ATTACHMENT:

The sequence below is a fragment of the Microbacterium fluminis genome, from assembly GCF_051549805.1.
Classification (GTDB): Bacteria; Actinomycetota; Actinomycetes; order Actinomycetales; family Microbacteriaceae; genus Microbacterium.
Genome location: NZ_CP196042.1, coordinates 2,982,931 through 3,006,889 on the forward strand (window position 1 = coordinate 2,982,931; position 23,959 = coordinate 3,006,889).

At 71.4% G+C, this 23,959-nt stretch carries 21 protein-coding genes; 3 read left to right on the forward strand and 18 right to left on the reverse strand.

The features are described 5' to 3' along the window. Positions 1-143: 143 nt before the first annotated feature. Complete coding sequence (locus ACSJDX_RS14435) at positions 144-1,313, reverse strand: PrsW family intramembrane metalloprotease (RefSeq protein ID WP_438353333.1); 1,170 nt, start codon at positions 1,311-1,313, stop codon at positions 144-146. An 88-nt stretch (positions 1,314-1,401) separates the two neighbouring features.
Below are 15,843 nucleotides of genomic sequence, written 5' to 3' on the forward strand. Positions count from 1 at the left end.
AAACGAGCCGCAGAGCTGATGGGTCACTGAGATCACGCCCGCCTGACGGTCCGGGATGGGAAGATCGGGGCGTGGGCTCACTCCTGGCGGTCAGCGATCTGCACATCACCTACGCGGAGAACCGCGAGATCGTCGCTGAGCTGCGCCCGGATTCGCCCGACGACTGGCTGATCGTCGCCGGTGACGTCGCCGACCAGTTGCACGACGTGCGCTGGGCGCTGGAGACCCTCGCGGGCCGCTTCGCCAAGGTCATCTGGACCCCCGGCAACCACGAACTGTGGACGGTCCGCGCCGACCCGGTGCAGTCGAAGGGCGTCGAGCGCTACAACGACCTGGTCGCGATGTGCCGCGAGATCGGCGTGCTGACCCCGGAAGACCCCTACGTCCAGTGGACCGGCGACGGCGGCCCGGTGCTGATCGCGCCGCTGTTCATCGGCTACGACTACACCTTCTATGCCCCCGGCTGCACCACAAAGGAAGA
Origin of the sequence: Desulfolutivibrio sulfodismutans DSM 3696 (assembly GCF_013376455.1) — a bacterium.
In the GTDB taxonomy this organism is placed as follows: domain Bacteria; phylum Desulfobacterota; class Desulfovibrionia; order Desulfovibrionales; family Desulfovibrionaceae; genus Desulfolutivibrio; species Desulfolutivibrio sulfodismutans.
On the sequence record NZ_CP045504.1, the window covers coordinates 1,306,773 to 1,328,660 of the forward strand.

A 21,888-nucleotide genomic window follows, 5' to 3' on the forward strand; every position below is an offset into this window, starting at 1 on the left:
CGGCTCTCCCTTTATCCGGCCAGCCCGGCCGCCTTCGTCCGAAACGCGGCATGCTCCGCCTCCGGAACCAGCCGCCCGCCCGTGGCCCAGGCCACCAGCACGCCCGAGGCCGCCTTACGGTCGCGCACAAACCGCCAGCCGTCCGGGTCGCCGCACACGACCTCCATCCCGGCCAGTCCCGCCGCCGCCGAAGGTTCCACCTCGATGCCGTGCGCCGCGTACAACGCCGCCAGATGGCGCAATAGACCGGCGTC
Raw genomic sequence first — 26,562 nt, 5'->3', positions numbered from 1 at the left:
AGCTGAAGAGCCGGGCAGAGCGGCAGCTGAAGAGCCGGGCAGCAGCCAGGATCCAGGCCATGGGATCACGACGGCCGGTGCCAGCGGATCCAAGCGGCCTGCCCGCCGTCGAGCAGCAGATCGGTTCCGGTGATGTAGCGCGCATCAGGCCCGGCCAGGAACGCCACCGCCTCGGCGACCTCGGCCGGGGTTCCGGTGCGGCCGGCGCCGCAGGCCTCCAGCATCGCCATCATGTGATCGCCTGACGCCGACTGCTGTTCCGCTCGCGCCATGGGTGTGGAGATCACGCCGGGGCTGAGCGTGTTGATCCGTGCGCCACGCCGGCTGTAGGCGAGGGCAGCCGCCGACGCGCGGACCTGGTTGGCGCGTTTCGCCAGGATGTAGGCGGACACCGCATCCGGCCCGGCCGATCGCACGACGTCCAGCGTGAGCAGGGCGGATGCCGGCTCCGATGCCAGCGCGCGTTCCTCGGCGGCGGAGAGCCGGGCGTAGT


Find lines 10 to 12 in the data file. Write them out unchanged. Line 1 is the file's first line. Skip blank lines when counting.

On the sequence record NZ_CP045504.1, the window covers coordinates 1,306,773 to 1,328,660 of the forward strand.

A 21,888-nucleotide genomic window follows, 5' to 3' on the forward strand; every position below is an offset into this window, starting at 1 on the left:
CGGCTCTCCCTTTATCCGGCCAGCCCGGCCGCCTTCGTCCGAAACGCGGCATGCTCCGCCTCCGGAACCAGCCGCCCGCCCGTGGCCCAGGCCACCAGCACGCCCGAGGCCGCCTTACGGTCGCGCACAAACCGCCAGCCGTCCGGGTCGCCGCACACGACCTCCATCCCGGCCAGTCCCGCCGCCGCCGAAGGTTCCACCTCGATGCCGTGCGCCGCGTACAACGCCGCCAGATGGCGCAATAGACCGGCGTC